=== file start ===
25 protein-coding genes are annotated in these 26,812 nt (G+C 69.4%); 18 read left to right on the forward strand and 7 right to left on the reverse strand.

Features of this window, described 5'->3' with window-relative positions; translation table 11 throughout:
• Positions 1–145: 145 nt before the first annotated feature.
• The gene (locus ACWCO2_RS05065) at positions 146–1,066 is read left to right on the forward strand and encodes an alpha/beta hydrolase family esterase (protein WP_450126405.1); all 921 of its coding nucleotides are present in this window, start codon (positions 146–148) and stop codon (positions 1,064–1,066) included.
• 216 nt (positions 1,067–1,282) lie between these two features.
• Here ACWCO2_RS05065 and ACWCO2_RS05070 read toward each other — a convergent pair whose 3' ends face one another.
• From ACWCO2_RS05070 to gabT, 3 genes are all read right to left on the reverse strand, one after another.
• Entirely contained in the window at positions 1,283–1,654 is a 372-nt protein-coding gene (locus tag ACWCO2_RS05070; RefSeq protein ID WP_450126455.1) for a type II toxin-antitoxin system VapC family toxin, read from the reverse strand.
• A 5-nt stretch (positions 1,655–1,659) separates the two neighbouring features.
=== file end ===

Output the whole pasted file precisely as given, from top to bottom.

25 protein-coding genes are annotated in these 26,812 nt (G+C 69.4%); 18 read left to right on the forward strand and 7 right to left on the reverse strand.

Features of this window, described 5'->3' with window-relative positions; translation table 11 throughout:
• Positions 1–145: 145 nt before the first annotated feature.
• The gene (locus ACWCO2_RS05065) at positions 146–1,066 is read left to right on the forward strand and encodes an alpha/beta hydrolase family esterase (protein WP_450126405.1); all 921 of its coding nucleotides are present in this window, start codon (positions 146–148) and stop codon (positions 1,064–1,066) included.
• 216 nt (positions 1,067–1,282) lie between these two features.
• Here ACWCO2_RS05065 and ACWCO2_RS05070 read toward each other — a convergent pair whose 3' ends face one another.
• From ACWCO2_RS05070 to gabT, 3 genes are all read right to left on the reverse strand, one after another.
• Entirely contained in the window at positions 1,283–1,654 is a 372-nt protein-coding gene (locus tag ACWCO2_RS05070; RefSeq protein ID WP_450126455.1) for a type II toxin-antitoxin system VapC family toxin, read from the reverse strand.
• A 5-nt stretch (positions 1,655–1,659) separates the two neighbouring features.